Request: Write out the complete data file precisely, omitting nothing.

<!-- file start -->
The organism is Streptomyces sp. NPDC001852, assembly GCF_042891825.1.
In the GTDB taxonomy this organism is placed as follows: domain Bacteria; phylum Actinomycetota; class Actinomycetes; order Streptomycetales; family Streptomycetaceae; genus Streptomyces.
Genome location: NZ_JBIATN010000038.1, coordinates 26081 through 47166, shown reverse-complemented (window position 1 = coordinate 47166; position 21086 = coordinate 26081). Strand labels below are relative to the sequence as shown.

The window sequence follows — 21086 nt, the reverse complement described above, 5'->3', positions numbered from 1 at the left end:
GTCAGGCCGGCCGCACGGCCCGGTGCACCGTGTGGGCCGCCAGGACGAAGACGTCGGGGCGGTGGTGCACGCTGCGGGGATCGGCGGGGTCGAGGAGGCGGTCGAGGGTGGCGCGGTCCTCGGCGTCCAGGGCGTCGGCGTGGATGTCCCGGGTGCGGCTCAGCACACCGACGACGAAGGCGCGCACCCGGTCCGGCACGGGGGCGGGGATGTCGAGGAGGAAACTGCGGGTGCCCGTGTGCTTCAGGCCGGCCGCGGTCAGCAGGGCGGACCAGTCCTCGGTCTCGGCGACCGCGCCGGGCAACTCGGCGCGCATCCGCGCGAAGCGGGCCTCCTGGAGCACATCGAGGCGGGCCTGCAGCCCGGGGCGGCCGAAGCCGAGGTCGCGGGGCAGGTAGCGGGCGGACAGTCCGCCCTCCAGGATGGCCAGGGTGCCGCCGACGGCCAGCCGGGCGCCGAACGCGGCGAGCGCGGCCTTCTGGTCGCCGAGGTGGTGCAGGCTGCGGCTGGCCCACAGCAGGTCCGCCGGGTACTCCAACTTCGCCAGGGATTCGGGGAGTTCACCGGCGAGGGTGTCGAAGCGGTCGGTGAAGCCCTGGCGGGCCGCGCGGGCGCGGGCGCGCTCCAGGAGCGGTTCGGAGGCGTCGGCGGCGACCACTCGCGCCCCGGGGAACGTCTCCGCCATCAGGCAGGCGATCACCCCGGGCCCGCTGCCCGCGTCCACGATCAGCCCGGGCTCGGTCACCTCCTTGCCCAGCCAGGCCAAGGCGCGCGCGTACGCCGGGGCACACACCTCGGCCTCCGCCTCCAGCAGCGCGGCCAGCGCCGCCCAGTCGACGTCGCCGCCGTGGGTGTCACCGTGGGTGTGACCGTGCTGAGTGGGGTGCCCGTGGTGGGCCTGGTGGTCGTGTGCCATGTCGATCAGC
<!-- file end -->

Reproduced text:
The organism is Streptomyces sp. NPDC001852, assembly GCF_042891825.1.
In the GTDB taxonomy this organism is placed as follows: domain Bacteria; phylum Actinomycetota; class Actinomycetes; order Streptomycetales; family Streptomycetaceae; genus Streptomyces.
Genome location: NZ_JBIATN010000038.1, coordinates 26081 through 47166, shown reverse-complemented (window position 1 = coordinate 47166; position 21086 = coordinate 26081). Strand labels below are relative to the sequence as shown.

The window sequence follows — 21086 nt, the reverse complement described above, 5'->3', positions numbered from 1 at the left end:
GTCAGGCCGGCCGCACGGCCCGGTGCACCGTGTGGGCCGCCAGGACGAAGACGTCGGGGCGGTGGTGCACGCTGCGGGGATCGGCGGGGTCGAGGAGGCGGTCGAGGGTGGCGCGGTCCTCGGCGTCCAGGGCGTCGGCGTGGATGTCCCGGGTGCGGCTCAGCACACCGACGACGAAGGCGCGCACCCGGTCCGGCACGGGGGCGGGGATGTCGAGGAGGAAACTGCGGGTGCCCGTGTGCTTCAGGCCGGCCGCGGTCAGCAGGGCGGACCAGTCCTCGGTCTCGGCGACCGCGCCGGGCAACTCGGCGCGCATCCGCGCGAAGCGGGCCTCCTGGAGCACATCGAGGCGGGCCTGCAGCCCGGGGCGGCCGAAGCCGAGGTCGCGGGGCAGGTAGCGGGCGGACAGTCCGCCCTCCAGGATGGCCAGGGTGCCGCCGACGGCCAGCCGGGCGCCGAACGCGGCGAGCGCGGCCTTCTGGTCGCCGAGGTGGTGCAGGCTGCGGCTGGCCCACAGCAGGTCCGCCGGGTACTCCAACTTCGCCAGGGATTCGGGGAGTTCACCGGCGAGGGTGTCGAAGCGGTCGGTGAAGCCCTGGCGGGCCGCGCGGGCGCGGGCGCGCTCCAGGAGCGGTTCGGAGGCGTCGGCGGCGACCACTCGCGCCCCGGGGAACGTCTCCGCCATCAGGCAGGCGATCACCCCGGGCCCGCTGCCCGCGTCCACGATCAGCCCGGGCTCGGTCACCTCCTTGCCCAGCCAGGCCAAGGCGCGCGCGTACGCCGGGGCACACACCTCGGCCTCCGCCTCCAGCAGCGCGGCCAGCGCCGCCCAGTCGACGTCGCCGCCGTGGGTGTCACCGTGGGTGTGACCGTGCTGAGTGGGGTGCCCGTGGTGGGCCTGGTGGTCGTGTGCCATGTCGATCAGC